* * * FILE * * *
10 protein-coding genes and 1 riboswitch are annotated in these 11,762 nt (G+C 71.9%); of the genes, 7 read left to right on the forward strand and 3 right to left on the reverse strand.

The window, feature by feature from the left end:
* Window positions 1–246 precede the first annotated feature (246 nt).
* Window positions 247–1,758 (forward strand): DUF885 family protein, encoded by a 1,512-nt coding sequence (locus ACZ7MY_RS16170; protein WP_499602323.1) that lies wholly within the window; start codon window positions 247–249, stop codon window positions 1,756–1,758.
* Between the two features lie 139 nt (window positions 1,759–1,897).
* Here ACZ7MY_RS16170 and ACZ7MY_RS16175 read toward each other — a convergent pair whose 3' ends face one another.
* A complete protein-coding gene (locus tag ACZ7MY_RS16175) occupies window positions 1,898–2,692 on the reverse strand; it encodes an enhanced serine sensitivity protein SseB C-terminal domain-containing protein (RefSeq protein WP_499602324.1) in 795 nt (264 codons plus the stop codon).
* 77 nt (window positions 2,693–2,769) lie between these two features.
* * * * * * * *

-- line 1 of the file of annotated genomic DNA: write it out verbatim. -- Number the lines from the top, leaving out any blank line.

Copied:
10 protein-coding genes and 1 riboswitch are annotated in these 11,762 nt (G+C 71.9%); of the genes, 7 read left to right on the forward strand and 3 right to left on the reverse strand.